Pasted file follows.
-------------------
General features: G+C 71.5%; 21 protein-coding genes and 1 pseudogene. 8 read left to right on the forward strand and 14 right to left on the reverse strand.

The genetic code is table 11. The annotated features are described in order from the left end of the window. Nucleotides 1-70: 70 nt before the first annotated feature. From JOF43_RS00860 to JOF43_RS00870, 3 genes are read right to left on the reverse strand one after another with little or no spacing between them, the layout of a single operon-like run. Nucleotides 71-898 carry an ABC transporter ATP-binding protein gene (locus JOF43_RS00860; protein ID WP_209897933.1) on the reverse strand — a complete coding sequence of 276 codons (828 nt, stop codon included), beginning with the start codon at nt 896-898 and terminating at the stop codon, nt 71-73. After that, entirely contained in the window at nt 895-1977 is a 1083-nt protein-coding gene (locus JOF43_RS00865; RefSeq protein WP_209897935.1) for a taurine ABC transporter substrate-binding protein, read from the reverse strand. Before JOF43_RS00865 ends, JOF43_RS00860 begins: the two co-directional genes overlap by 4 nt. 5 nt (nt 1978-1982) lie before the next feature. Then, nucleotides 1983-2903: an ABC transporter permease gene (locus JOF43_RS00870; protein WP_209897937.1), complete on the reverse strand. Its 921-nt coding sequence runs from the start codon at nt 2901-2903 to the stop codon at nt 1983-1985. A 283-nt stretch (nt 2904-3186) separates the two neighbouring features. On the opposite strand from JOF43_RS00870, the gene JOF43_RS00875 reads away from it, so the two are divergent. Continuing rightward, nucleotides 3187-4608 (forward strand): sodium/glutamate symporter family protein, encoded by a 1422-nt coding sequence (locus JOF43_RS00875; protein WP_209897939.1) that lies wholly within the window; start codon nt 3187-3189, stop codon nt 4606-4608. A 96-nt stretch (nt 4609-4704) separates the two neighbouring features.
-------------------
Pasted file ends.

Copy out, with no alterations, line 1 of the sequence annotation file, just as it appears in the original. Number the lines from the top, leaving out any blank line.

General features: G+C 71.5%; 21 protein-coding genes and 1 pseudogene. 8 read left to right on the forward strand and 14 right to left on the reverse strand.